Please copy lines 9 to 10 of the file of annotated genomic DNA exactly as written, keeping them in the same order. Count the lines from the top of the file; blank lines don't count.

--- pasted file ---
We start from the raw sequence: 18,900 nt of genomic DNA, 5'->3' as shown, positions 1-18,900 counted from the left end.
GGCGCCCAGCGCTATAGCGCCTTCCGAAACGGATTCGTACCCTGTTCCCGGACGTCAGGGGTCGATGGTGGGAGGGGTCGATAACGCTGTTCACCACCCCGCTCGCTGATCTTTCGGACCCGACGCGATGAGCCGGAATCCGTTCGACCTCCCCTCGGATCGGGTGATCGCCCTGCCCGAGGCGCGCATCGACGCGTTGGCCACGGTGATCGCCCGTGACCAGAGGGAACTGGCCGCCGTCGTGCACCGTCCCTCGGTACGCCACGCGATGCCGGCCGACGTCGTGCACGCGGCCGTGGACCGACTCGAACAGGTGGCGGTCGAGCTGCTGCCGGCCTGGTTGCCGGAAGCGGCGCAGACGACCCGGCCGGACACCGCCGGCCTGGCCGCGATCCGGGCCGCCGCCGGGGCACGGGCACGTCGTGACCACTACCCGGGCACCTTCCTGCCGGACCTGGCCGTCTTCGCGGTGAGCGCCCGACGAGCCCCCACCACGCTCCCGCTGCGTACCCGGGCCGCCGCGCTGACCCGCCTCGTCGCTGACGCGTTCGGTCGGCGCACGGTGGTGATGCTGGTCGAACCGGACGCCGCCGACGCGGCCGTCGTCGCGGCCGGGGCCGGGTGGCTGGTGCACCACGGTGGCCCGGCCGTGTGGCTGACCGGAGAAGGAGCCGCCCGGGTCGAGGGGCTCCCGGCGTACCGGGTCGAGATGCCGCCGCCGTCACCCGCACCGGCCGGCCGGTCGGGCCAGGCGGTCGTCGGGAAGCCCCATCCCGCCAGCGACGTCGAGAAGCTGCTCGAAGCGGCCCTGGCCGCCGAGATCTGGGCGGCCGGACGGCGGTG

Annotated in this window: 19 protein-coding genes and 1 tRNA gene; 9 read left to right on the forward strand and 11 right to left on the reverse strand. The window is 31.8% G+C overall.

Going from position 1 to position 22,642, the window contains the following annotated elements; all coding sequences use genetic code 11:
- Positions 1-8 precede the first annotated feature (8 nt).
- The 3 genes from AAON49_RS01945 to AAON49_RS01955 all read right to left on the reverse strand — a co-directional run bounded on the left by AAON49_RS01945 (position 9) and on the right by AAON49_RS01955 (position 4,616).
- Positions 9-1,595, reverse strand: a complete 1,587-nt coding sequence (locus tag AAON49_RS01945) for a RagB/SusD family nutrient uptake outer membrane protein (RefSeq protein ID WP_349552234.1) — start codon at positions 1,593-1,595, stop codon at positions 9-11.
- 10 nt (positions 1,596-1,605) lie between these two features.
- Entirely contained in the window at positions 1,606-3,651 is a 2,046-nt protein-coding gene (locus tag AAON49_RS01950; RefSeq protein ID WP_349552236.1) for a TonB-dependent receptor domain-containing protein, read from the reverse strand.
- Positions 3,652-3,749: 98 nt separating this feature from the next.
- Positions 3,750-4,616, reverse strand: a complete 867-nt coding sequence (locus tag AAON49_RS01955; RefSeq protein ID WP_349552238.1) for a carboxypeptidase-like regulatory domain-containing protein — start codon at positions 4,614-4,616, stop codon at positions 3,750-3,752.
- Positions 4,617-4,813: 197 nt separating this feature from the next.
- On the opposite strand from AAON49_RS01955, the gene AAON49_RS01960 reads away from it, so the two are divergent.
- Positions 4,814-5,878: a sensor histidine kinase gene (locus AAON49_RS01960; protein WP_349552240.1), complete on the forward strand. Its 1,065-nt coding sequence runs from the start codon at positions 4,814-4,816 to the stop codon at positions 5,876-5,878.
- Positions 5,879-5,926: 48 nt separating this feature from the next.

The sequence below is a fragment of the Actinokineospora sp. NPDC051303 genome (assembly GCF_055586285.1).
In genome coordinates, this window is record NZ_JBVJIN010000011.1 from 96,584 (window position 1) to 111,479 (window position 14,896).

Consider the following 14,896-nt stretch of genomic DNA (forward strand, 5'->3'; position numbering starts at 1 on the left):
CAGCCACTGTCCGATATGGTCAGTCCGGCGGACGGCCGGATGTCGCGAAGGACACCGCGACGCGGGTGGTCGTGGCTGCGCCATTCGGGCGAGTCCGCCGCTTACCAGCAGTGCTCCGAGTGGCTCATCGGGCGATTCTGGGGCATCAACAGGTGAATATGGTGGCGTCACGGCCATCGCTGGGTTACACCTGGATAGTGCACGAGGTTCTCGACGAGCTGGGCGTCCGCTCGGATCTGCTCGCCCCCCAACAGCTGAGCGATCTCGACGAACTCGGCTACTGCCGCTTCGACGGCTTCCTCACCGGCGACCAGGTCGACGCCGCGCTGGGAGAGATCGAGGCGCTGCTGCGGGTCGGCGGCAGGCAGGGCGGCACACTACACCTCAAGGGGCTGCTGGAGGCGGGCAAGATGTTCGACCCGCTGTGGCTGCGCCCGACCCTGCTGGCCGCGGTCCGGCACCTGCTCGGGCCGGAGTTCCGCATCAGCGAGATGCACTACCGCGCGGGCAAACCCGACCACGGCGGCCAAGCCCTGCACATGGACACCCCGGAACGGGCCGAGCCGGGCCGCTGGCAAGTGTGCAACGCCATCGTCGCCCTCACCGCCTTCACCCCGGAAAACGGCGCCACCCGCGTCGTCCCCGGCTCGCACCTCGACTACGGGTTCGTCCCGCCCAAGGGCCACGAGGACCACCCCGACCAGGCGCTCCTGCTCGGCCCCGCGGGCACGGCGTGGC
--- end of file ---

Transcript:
- Entirely contained in the window at positions 1,606-3,651 is a 2,046-nt protein-coding gene (locus tag AAON49_RS01950; RefSeq protein ID WP_349552236.1) for a TonB-dependent receptor domain-containing protein, read from the reverse strand.
- Positions 3,652-3,749: 98 nt separating this feature from the next.